Fico: Ratification of Paris Agreement Is Diplomatic Success for Slovakia

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Prime Minister Robert Fico and Environment Minister Laszlo Solymos at a press conference regarding the Paris Climate Agreement in Bratislava on Monday (photo by TASR)

Bratislava, October 10 (TASR) – The ratification of the Paris Agreement at the EU level last week is a huge diplomatic success for Slovakia during its Presidency of the Council of the EU, said Prime Minister Robert Fico (Smer-SD) at a press conference at the Environment Ministry on Monday.

Slovak Environment Minister Laszlo Solymos (Most-Hid) on behalf of Slovakia and the EU handed over the ratification documents concerning the Paris Climate Agreement to the UN depository in New York on Friday (October 7).

“Slovakia has been successful to a significant degree during its presidency. We’re meeting the goals we’ve set,” noted Fico. “We’ve managed to organise even this matter that many considered to be impossible. I’d like to thank the environment minister for his initiative. In this way we’ve contributed together towards Slovakia’s diplomatic success,” he stressed.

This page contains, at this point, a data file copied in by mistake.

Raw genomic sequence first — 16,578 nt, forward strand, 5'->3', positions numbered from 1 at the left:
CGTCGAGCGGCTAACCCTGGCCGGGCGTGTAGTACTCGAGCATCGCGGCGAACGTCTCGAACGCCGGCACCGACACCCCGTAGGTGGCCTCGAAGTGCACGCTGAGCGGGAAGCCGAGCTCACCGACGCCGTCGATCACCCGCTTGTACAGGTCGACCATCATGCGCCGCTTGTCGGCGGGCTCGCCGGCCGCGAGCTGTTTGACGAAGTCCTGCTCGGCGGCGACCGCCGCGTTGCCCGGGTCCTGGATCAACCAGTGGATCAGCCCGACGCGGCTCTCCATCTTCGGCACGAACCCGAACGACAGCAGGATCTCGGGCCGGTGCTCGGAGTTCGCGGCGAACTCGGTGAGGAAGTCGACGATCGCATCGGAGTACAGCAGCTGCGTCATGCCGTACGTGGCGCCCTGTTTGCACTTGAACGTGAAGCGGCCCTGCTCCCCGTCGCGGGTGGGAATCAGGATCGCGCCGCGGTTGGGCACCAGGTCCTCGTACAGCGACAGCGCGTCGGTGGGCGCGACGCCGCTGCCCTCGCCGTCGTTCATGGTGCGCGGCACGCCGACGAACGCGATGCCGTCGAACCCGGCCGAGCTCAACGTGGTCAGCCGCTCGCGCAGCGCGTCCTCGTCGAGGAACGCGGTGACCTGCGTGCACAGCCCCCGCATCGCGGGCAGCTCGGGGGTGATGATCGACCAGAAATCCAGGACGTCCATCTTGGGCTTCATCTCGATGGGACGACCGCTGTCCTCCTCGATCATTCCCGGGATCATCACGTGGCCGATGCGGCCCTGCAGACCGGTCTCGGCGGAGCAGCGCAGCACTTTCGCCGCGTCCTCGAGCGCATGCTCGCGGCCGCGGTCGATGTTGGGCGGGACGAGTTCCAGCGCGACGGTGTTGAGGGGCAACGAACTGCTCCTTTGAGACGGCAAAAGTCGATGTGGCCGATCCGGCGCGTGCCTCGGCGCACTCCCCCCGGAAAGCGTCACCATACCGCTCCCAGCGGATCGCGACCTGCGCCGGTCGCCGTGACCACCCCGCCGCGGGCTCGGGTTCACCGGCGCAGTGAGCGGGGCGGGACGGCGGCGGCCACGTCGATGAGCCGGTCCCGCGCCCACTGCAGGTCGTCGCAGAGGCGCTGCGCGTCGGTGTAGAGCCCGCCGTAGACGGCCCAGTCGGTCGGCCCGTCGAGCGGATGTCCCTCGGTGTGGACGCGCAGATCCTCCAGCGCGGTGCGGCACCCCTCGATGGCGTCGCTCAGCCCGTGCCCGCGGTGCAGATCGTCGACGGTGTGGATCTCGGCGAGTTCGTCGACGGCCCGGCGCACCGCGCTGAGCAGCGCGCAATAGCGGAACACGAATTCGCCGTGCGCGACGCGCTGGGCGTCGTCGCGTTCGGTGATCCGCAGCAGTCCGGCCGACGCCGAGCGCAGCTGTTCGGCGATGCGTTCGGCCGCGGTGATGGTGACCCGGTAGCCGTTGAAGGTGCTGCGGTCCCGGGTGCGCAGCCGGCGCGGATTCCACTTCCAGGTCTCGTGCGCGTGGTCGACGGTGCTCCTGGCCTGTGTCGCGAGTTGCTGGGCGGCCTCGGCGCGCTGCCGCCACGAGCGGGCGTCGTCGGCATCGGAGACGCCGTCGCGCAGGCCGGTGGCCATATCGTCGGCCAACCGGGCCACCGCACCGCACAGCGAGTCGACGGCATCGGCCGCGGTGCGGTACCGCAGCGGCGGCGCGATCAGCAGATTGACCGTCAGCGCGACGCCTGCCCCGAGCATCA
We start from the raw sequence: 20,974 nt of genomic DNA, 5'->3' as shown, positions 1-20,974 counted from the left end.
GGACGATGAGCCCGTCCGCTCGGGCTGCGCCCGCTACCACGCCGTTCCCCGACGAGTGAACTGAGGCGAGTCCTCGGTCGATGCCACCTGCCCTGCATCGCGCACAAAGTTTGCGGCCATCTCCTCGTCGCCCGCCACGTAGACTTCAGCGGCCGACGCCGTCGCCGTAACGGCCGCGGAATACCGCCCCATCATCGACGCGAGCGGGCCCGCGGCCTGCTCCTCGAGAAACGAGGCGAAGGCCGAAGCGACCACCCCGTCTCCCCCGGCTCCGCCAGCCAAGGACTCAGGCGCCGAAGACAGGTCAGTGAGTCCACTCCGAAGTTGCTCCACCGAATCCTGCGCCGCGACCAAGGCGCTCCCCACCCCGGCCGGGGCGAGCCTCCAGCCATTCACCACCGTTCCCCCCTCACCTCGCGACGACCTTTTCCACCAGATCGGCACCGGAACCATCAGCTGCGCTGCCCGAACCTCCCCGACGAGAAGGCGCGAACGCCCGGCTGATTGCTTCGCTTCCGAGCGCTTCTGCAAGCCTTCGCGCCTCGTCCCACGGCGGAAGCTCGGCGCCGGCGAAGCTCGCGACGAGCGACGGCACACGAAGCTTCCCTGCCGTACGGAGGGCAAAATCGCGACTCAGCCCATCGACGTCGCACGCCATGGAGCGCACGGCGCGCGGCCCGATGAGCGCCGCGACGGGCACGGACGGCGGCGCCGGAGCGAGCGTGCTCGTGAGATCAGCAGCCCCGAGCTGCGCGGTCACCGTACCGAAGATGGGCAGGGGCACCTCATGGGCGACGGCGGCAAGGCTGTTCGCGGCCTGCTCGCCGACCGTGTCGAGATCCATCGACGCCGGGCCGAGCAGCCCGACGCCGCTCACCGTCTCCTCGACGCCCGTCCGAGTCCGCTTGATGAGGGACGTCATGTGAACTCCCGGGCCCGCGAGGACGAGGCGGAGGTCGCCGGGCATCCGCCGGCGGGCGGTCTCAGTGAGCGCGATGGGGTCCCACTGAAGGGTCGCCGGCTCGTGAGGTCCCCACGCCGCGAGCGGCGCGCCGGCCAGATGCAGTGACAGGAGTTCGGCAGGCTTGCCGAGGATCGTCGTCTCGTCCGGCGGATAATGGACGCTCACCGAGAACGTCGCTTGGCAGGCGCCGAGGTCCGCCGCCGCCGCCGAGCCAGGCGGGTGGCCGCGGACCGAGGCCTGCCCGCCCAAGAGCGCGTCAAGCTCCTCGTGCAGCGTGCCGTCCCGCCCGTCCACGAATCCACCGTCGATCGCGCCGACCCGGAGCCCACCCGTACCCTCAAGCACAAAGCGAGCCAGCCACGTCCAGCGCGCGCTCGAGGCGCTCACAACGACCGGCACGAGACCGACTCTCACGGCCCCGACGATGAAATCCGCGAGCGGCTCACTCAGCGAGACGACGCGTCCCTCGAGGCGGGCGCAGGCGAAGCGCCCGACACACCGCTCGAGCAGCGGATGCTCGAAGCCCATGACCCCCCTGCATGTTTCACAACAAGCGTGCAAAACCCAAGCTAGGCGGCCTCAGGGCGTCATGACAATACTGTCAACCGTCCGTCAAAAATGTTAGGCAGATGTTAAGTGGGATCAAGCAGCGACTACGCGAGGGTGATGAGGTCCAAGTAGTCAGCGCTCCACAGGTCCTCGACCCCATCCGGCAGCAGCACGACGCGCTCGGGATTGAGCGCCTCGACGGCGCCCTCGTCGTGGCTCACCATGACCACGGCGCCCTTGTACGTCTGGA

Fico expressed appreciation for the fact that there wasn’t any need to employ qualified majority voting at an extraordinary session of EU environment ministers because they reached consensus. Solymos reported that this wasn’t easy to achieve.

“The EU has confirmed its leading position in the fight against climate change via its ratification of the agreement,” stressed Solymos.

The Paris Agreement can enter into force, as more than 55 signatories of the UN Framework Convention on Climate Change that produce 55 percent of the total volume of greenhouse gases have already ratified it.

“It’s an issue that may be rather far from ordinary life, but at the end of the day we can feel what climate change is causing in Slovakia,” noted Fico, adding that this agreement will replace the Kyoto Protocol. Fico said that every country should be allowed to preserve the right to determine its own energy mix, i.e. the combination of sources from which it produces electricity.

Fico isn’t worried that Slovakia could have troubles meeting the commitments arising from the agreement. “A vast amount of electricity is produced from the core [nuclear energy] here [in Slovakia],” he explained.

The Environment Ministry has set up an Environmental Policy Institute, which should develop a domestic low-carbon strategy until 2050. This should help to determine where Slovakia could fulfil its commitments most effectively,” added Solymos.

The main goals of the agreement include keeping the increase in the average global temperature well below 2 degrees Celsius above pre-industrial levels. This should significantly reduce the risks and impacts of climate change.

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